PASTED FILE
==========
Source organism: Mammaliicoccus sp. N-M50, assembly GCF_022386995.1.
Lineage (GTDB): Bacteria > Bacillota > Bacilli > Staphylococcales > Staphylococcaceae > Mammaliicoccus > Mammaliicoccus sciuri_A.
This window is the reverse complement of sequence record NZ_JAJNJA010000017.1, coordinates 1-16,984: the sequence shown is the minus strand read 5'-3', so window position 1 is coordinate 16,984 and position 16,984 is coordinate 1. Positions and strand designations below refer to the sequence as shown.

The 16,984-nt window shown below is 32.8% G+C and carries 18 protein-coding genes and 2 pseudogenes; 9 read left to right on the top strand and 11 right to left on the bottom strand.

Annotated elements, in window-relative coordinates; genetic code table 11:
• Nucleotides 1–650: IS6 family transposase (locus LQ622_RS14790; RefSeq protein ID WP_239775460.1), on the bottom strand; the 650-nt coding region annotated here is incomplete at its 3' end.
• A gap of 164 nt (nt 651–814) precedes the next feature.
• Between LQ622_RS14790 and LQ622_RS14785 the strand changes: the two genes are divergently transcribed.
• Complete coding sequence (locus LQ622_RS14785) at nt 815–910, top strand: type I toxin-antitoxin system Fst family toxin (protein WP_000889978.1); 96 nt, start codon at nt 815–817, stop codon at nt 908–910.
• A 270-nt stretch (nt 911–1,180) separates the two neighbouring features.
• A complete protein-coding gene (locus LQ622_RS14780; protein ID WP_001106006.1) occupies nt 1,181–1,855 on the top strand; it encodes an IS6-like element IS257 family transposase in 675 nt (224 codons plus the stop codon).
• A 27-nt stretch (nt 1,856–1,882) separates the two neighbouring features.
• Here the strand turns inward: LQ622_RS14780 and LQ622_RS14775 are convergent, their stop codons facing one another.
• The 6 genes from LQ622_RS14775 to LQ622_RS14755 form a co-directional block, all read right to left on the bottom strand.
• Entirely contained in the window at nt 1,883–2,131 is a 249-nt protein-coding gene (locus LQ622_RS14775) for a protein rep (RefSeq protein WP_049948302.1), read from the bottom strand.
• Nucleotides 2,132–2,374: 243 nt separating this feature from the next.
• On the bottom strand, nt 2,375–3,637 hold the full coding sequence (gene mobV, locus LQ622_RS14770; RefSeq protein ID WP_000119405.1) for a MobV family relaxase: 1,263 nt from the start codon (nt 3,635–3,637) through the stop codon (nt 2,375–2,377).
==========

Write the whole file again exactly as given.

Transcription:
Source organism: Mammaliicoccus sp. N-M50, assembly GCF_022386995.1.
Lineage (GTDB): Bacteria > Bacillota > Bacilli > Staphylococcales > Staphylococcaceae > Mammaliicoccus > Mammaliicoccus sciuri_A.
This window is the reverse complement of sequence record NZ_JAJNJA010000017.1, coordinates 1-16,984: the sequence shown is the minus strand read 5'-3', so window position 1 is coordinate 16,984 and position 16,984 is coordinate 1. Positions and strand designations below refer to the sequence as shown.

The 16,984-nt window shown below is 32.8% G+C and carries 18 protein-coding genes and 2 pseudogenes; 9 read left to right on the top strand and 11 right to left on the bottom strand.

Annotated elements, in window-relative coordinates; genetic code table 11:
• Nucleotides 1–650: IS6 family transposase (locus LQ622_RS14790; RefSeq protein ID WP_239775460.1), on the bottom strand; the 650-nt coding region annotated here is incomplete at its 3' end.
• A gap of 164 nt (nt 651–814) precedes the next feature.
• Between LQ622_RS14790 and LQ622_RS14785 the strand changes: the two genes are divergently transcribed.
• Complete coding sequence (locus LQ622_RS14785) at nt 815–910, top strand: type I toxin-antitoxin system Fst family toxin (protein WP_000889978.1); 96 nt, start codon at nt 815–817, stop codon at nt 908–910.
• A 270-nt stretch (nt 911–1,180) separates the two neighbouring features.
• A complete protein-coding gene (locus LQ622_RS14780; protein ID WP_001106006.1) occupies nt 1,181–1,855 on the top strand; it encodes an IS6-like element IS257 family transposase in 675 nt (224 codons plus the stop codon).
• A 27-nt stretch (nt 1,856–1,882) separates the two neighbouring features.
• Here the strand turns inward: LQ622_RS14780 and LQ622_RS14775 are convergent, their stop codons facing one another.
• The 6 genes from LQ622_RS14775 to LQ622_RS14755 form a co-directional block, all read right to left on the bottom strand.
• Entirely contained in the window at nt 1,883–2,131 is a 249-nt protein-coding gene (locus LQ622_RS14775) for a protein rep (RefSeq protein WP_049948302.1), read from the bottom strand.
• Nucleotides 2,132–2,374: 243 nt separating this feature from the next.
• On the bottom strand, nt 2,375–3,637 hold the full coding sequence (gene mobV, locus LQ622_RS14770; RefSeq protein ID WP_000119405.1) for a MobV family relaxase: 1,263 nt from the start codon (nt 3,635–3,637) through the stop codon (nt 2,375–2,377).